'Outrageous Food' Trend Ramps Up Competition

by Paul Schlossberg
Posted On: 7/2/2018

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Perhaps you’re familiar with the term “unicorn food.” A New York Times article from April 19, 2017 was headlined: Unicorn Food’ Is Colorful, Sparkly and Everywhere. About that time Starbucks was introducing their “unicorn Frappuccinos” described as “a colorful kaleidoscope of a drink.” Other examples were cited in the article, including “…rainbow bagels, unicorn lattes and the classic sprinkle.”

The Yard Milkshake Bar serves milkshakes from my dreams. Ice cream and shakes are major road hazards for my dietary plans. We were in Gulf Shores, AL, last summer and somehow missed it. Fortunately family members returned there a few weeks ago. Their photos show you a few of their outrageous milkshakes.

   

These days there is much for us to consider beyond “Unicorn food.” Another New York Times article, examined some past and some new menu developments at fast food restaurant chains. The headline will give you an idea of how menu trends are evolving:  Meat Wrapped in Meat. Doughnut Sandwiches. Want Some of Fast Food’s Big Ideas?

This article named names and shared photographs of some winning and losing menu items from fast food chains. Do you recall?
● KFC: Double Down Sandwich – a meat-on-meat-on-meat sandwich for the really hearty eater.
● McDonald’s: McRib – first introduced in 1981. It has an incredibly loyal following and reappears on the menu as a limited time offering.
● McDonald’s: Shamrock Shake – obviously a seasonal menu feature.
● McDonald’s: McDLT – a short-lived menu item, “…a burger split into two Styrofoam compartments to separate the lettuce and tomato from the beef…”
● Taco Bell: Doritos Locos Taco – rolled out as a raging success selling “…100 million (tacos) within 10 weeks…in 2012.”
● Dunkin’ Donuts: Glazed Donut Breakfast Sandwich – did not turn out to be a menu winner.
● Starbucks: Pumpkin Spice Latte – a wildly popular seasonal menu addition. It was one of the leading edge products setting off the pumpkin craze – as an ingredient, flavoring or aroma in almost anything you could think of.

Are these outrageous foods? How many of the menu items mentioned in the article have you purchased? How would you describe the taste, texture, eye appeal and price/value relationship?

What does this have to do with our business? New products from fast food chains tend to get lots of advertising and promotional support. All that marketing activity might just cause some of your shoppers to go out for lunch. That means you lose the meal – sandwich, snack and beverage. Maybe you’ll lose some stand-alone snack or beverage transactions, too – think Pumpkin Spice Latte and all of its loyal fans.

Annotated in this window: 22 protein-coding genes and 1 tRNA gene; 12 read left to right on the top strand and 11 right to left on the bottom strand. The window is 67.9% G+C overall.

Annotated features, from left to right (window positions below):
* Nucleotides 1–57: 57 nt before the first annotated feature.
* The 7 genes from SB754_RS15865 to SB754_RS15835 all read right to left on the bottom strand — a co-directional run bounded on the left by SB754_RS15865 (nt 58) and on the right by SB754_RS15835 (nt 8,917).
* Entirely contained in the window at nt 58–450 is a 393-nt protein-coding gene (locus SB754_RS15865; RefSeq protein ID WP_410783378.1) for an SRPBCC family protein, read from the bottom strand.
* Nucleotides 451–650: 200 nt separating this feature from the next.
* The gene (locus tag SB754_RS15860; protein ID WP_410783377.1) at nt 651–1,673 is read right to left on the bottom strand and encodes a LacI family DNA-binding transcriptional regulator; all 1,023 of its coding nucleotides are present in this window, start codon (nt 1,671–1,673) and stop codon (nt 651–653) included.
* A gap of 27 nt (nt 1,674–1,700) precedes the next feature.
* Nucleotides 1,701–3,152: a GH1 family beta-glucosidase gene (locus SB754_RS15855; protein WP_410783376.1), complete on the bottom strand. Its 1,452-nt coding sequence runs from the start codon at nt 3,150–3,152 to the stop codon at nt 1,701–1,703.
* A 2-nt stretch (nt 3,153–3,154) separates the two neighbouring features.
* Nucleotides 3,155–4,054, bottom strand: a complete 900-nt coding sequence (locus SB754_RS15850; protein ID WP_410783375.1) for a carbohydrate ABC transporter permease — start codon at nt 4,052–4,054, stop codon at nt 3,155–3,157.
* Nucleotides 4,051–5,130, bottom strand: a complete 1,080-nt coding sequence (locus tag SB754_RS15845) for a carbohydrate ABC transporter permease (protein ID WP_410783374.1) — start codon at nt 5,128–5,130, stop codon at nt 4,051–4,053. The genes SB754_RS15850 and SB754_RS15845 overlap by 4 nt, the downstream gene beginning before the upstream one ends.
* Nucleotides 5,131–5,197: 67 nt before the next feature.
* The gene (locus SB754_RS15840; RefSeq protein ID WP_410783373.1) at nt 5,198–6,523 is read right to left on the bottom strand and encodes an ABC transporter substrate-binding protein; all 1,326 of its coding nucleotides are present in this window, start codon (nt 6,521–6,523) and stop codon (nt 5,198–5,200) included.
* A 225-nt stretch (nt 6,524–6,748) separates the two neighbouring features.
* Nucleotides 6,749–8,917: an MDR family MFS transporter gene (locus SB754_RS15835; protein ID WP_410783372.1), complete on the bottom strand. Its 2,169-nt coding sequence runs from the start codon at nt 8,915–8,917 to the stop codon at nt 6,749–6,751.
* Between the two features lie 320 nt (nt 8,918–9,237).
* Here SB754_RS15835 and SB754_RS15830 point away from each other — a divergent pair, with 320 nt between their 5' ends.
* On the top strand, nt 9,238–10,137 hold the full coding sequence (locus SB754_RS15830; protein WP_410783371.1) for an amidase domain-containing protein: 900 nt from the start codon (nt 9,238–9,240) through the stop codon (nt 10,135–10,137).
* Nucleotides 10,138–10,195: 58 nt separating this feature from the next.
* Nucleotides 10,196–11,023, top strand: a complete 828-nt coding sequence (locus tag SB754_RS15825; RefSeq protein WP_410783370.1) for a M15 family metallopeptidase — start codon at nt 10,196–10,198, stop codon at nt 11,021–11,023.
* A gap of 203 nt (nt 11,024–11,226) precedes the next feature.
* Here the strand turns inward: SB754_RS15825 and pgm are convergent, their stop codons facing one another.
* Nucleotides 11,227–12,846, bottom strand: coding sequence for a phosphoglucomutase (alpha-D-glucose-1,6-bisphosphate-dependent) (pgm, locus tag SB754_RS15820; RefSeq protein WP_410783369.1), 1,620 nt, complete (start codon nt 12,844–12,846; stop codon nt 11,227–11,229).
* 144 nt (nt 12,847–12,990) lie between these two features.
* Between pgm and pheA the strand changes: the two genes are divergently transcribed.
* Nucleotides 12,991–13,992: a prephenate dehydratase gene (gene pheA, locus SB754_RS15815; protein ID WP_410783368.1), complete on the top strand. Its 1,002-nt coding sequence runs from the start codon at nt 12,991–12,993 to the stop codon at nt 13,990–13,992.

What can we do? My recent blog posting, Keep Your Eye On The Prize, told you “Expect to see more new products and more promotions from fast-food restaurants in the next few months. They will need to react to the traffic downtrends.”  

It’s not easy for us to serve customized outrageous foods and beverages. We, as an industry, cannot match the fast food restaurant chains when it comes to new products, marketing, advertising and promotion. They have deep pockets and lots of skilled resources.  

What should you do? You’ve got to stay focused on the basics. Clean, filled and working does matter. Providing cashless payment alternatives matters.  Clean breakrooms matter. Eye-appealing merchandising matters. Value-driven promotions matter. A loyalty program for your shoppers matters. Being an employer of choice is good for your business and your team; it matters. Eliminating out-of-stocks matters too.

Get better and better at all of the things that matter. Do that, and do it well, and you’ll be making good progress on the path to selling more stuff.



» Paul Schlossberg is president of D/FW Consulting, working with clients to merchandise and market products in impulse-intense selling environments, such as vending, onsite foodservice and convenience stores. Based in the Austin, TX, area, he can be reached at Paul@DFWConsulting.net or (972) 877-2972 or www.DFWConsulting.net.